ISLAMABAD: The Pakistan Electronic Media Regulatory Authority (Pemra) on Wednesday banned the airing of a TV drama titled Hadsa.

The decision came after a complaint from a lawyer who argued that the show being aired by Geo TV centred around the 2020 motorway gang-rape case. The move was prom­pted by concerns and criticism surrounding the show’s subject matter.

The regulator noted that the general sentiment among the public is that depicting such a serious crime could not only reopen the wounds of the victim, but also have a negative impact on the country’s international reputation. There is also concern that viewers from other countries might perceive Pakistan as unsafe for women due to the portrayal of such a distressing incident, it said.

“The viewers expressed dissatisfaction with the storyline and concept of the drama series Hadsa, which is based on a real incident that occurred on the Lahore-Sialkot Motorway,” the electronic media watchdog said.

Said to be based on motorway rape victim’s ordeal, show widely criticised for dramatising real events

Barrister Khadija Siddiqi, a high court advocate, had filed a complaint through Mohammad Ahmed Pansota. The complaint called for action under Section 27 of the Pemra Ordinance 2002 and other relevant legal provisions against the mentioned TV drama series.

Barrister Pansota said he was approached by the rape survivor who sought legal recourse against the broadcast of the drama series. Alongside Barrister Siddiqui, he filed a complaint with Pemra, urging its immediate suspension.

Similarly, the UKS Research Centre lodged a complaint with Pemra against the drama series, emphasising the need for an immediate halt to its screening. Members of Hopscotch, a media monitoring group, also submitted complaints. They demanded a public apology from the production company, writer, director, producer, and the entire cast for causing mental distress to the survivor.

The group claimed that employing this narrative without the survivor’s consent invades her privacy and inf­l­­icts emotional pain, given the exp­licit depiction of her ordeal. Hop­sco­tch insisted on compensation for ma­­king her relive the trauma and em­­phasised the media’s responsibility to educate itself on sensitive topics like rape and mental health. The application was endorsed by Sheema Kermani, Tasneem Ahmar, Afia Salam, and many other signatories.

Lack of consent

In September 2020, a woman was sexually assaulted on the Lahore-Sialkot motorway, which prompted protests and sparked outrage. Airing almost three years later, the Geo TV drama received a lot of backlash for perceived parallels to the 2020 case, especially since the survivor’s consent was not obtained.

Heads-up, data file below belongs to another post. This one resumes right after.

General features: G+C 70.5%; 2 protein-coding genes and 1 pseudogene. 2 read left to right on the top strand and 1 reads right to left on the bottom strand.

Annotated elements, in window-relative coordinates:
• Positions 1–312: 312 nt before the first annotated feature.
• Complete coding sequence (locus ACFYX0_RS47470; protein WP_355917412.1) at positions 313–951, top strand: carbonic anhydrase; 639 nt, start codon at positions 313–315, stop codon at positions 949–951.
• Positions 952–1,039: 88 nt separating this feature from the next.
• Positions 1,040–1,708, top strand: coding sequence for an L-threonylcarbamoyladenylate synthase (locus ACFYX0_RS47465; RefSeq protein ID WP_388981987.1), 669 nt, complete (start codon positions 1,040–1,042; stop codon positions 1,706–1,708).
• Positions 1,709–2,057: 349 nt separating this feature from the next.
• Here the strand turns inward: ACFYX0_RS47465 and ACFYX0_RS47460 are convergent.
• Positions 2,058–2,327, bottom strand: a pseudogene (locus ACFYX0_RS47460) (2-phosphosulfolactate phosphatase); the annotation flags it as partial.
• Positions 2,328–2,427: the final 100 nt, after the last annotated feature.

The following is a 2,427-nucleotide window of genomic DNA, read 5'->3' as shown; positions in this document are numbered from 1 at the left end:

The show’s creators, however, deny any link to the incident. Hadiqa Kiani, who is playing the lead female protagonist in the play, took to social media on Tuesday to give her point of view. “To know that something I have been a part of is being used to hurt and trigger a survivor is something I cannot stand for,” she wrote.

While discussing the distressing portrayal of rape and sexual violence on screen, she emphasised the importance of including trigger warnings, Dawn Images reported.

“These warnings would serve as a precautionary measure for those who have encountered such heinous acts,” she wrote.

Wajahat Rauf, the producer and director of the drama, highlighted the sole resemblance between it and the 2020 rape case was the location of the incident, occurring on a highway.

But these explanations did not placate social media users. Jour­na­list Quatrina Hosain expressed reservations over drama title. “Rape is not a Hadsa or accident. It’s an act of deliberate violence. It’s a crime,” she wrote on X.

Responding to Mr Rauf’s claims, journalist Fareeha Idrees posted an account of her talk with the survivor, saying she was witnessing her trauma again through the show, and that even if the drama was not based on her story, “it is morally wrong to dramatise the story of a victim.”

Published in Dawn, August 31st, 2023

Opinion

Editorial

Iran’s counterstrike
Updated 15 Apr, 2024

Iran’s counterstrike

Israel, by attacking Iran’s diplomatic facilities and violating Syrian airspace, is largely responsible for this dangerous situation.
Opposition alliance
15 Apr, 2024

Opposition alliance

AFTER the customary Ramazan interlude, political activity has resumed as usual. A ‘grand’ opposition alliance ...
On the margins
15 Apr, 2024

On the margins

IT appears that we are bent upon taking the majoritarian path. Thus, the promise of respect and equality for the...
Noshki killings
Updated 14 Apr, 2024

Noshki killings

It must be asked why Baloch separatists continue to target civilians as well as security men despite large deployment.
Upholding the law
14 Apr, 2024

Upholding the law

THE recent discord in Bahawalnagar offers a chance to reflect on the sanctity of the law and its enforcement across...
Tragic travels
14 Apr, 2024

Tragic travels

FOR those embarking on road and boat journeys, the probability of fatal accidents has seen a steady rise. The recent...